By Brian Bremner
Crusader or asset stripper? Yoshiaki Murakami, the founder of investment management company M&A Consulting, has been called both -- and worse -- in recent weeks. Remarkably, the former bureaucrat-turned-gadfly has become something a cause célèbre in the Japanese press for his proxy campaign to promote bigger dividends and outside directors at Tokyo Style, a little-known but cash-rich company.
Tokyo Style is a $480 million women's apparel maker that's sitting on nearly $1 billion in cash and marketable securities. That's about 70% of its total assets and more than its market capitalization of $890 million. Murakami's M&A, which owns 11% of Tokyo Style, wants President Yoshio Tanaka and the company's board of insiders to share some of the wealth in the form of a $3.90 dividend and a plan to buy-back 34 million shares, about one-third of all outstanding shares.
That such a dispute would turn into a media morality play speaks volumes about the state of corporate governance in Japan. No slouch at promotion, Marakami's mug is all over the Japanese business glossies. And during a recent swing through New York to meet with foreign shareholders of Tokyo Style, a Tokyo Broadcasting Network TV crew tracked him for an upcoming broadcast. "He has a friend who is a producer," grins M&A co-founder and fellow Tokyo University graduate Kenya Takizawa.
To some, though, Murakami is less of an investor folk hero and more of an angler engaged in "asset thievery cloaked in the guise of corporate governance." That charge was leveled by Tokyo Style's Takano in a written rebuttal to M&A's proposal back in February. Nor are many Japanese executives in the corner offices all that crazy about outside directors, while Murakami wants two at Tokyo Style. Aside from such companies as Sony and Mitsubishi, outside directors are a rarity.
Murakami is the first to admit that his campaign isn't just about making Japan safe for shareholders. He wants to make a killing for the backers of his two funds, which have $470 million under management. They include big players such as financial services giant Orix and assorted personal friends who helped him launch his first fund in 1999.
As such, he's out to generate even more handsome returns than the 15% annual gains he has managed since then. To get there, he's targeting small and midsize cash-rich companies. Rather than invest millions to refinance and turn around sick companies, Murakami figures that "a cash-mountain type of company is a lot easier to change."
It's a theme that some of the big investment firms such as Merrill Lynch, Goldman Sachs, and others have recently trumpeted, perhaps trying to generate some enthusiasm for Japanese stocks in a nowhere market. They have cranked out lists of cash-rich companies with heavy foreign-share ownership that could be low-hanging fruit for investors (see ). According to Merrill equity strategist Masatoshi Kikuchi, the M&A saga could mean more "market discipline for similar cash-rich companies."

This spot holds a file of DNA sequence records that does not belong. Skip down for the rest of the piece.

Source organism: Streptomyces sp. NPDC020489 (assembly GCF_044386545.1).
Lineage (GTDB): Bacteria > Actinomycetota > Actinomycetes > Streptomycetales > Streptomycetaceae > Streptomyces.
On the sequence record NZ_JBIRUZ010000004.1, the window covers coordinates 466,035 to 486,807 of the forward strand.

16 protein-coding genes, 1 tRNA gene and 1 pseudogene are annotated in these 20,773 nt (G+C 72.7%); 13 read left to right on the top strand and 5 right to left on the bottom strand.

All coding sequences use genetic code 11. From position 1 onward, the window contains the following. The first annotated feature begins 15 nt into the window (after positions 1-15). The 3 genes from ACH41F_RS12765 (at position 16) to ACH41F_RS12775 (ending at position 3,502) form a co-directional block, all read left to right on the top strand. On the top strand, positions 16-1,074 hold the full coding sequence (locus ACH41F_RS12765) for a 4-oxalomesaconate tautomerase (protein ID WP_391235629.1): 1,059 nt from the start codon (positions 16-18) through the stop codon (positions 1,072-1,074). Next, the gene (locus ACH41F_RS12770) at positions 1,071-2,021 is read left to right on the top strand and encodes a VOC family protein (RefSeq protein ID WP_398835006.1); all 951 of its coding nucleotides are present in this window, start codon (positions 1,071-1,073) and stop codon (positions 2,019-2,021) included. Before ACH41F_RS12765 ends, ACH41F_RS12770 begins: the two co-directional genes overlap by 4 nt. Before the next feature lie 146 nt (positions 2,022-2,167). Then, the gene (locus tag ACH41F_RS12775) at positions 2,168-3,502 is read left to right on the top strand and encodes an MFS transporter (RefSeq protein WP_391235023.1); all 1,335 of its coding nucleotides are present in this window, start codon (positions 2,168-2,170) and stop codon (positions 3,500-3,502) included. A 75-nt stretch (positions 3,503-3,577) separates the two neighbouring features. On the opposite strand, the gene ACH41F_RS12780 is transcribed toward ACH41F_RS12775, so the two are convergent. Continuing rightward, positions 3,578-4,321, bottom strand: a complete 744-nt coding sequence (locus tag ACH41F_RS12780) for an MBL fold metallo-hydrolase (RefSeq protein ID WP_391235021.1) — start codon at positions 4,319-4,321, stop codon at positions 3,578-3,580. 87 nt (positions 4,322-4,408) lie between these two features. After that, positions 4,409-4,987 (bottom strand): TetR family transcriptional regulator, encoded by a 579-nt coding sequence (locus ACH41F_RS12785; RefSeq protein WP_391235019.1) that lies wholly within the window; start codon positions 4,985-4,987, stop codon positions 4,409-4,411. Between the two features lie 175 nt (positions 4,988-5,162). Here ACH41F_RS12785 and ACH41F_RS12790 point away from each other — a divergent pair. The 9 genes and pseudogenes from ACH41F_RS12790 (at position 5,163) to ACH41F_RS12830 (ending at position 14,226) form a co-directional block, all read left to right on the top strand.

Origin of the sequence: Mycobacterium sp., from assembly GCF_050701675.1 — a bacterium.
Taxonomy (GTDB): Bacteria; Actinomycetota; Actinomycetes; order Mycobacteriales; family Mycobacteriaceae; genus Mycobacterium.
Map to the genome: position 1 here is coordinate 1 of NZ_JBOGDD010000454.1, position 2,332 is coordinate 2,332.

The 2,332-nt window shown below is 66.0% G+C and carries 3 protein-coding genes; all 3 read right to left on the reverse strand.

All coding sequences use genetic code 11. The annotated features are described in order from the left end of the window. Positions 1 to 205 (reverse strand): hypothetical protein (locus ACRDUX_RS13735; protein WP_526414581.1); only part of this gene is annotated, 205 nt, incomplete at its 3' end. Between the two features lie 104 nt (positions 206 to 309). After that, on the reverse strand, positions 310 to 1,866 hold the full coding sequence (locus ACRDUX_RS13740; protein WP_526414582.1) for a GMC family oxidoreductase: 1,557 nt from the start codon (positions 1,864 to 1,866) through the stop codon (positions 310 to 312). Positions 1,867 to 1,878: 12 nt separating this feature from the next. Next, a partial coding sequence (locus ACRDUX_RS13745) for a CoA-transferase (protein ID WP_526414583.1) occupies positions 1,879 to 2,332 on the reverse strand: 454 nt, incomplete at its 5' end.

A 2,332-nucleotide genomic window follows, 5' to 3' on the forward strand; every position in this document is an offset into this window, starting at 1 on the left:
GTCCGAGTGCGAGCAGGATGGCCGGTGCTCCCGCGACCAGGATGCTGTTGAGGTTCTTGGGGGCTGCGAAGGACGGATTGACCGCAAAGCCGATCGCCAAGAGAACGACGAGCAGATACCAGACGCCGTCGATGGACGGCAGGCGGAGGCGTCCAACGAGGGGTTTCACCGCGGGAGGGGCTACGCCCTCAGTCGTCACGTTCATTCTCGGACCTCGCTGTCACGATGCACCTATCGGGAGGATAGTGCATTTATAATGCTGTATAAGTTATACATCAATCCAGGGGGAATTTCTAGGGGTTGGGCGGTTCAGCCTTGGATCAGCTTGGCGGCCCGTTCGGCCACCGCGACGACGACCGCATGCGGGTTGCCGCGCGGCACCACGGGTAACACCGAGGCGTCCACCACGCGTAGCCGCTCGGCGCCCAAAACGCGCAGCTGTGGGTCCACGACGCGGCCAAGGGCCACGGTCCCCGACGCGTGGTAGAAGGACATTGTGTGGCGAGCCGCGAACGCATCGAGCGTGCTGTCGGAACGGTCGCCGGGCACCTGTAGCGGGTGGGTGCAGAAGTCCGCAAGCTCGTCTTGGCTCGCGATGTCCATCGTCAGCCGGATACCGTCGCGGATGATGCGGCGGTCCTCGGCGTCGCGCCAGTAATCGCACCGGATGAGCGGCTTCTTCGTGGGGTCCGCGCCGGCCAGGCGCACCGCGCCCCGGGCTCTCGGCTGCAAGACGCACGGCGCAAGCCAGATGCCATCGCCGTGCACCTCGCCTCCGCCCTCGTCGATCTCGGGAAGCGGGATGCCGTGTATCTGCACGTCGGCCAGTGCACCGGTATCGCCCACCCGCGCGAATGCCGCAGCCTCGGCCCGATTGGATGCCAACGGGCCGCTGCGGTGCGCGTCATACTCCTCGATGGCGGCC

Murakami's case against Tokyo Style -- which declined to comment for this article -- isn't a bad one. The company hasn't invested much in its core apparel-making business, where revenues contracted 7% last year, to $480 million. Its stock has been an underperformer relative to other retailers, and Tokyo Style's return on equity is less than 3%.
Even so, Tokyo Style is offering slightly better terms to shareholders following the launch of M&A's plan on Jan. 31. Dividends would be raised from 10 cents a share to 15 cents a share, while up to 10% of outstanding shares would be bought back. On top of that, as much as $460 million of its cash would be invested in new brands for its apparel offerings, real-estate, and perhaps mergers to build the business. The annual shareholders' meeting is May 28.
Murakami says that's still crumbs for investors. He fears that Takano's real-estate speculation could destroy a lot of shareholder wealth down the road. He's also incensed that Tokyo Style is increasing its cross-share relationships with friendly banks and suppliers. The chunk of shares expected to side with Tokyo Style has jump from 30% to 37% this year, pretty much matching the foreign-owned holding.
"It's unbelievable," says Murakami, who sees the outcome of the May 28 meeting as too close to call. Either way, one thing is clear. The days when Japanese chief executives could thumb their noses at disgruntled investors are coming to an end. Foreigners are now too big a force in the market, and the overall trend among banks and companies is to unravel cross-share networks to free capital for more productive use. Over time, Murakami likes his odds.
These are among the other cash-rich Japanese companies that might be ripe for a proxy fight:
Daito Trust (Construction)
Market cap: $1.9 billion
Net cash: $1.1 billion
Suzuken (Drug wholesaler)
Market cap: $1.2 billion
Net cash: $914 million
Chudenko (Electrical engineering)
Market cap: $875 million
Net cash: $328 million
Kinden (Energy, communications, environment)
Market cap: $1.1 billion
Net cash: $726 million
Data: Goldman Sachs
Bremner, Tokyo bureau chief for BusinessWeek, offers his views every week in Eye on Japan, only for BusinessWeek Online
Edited by Douglas Harbrecht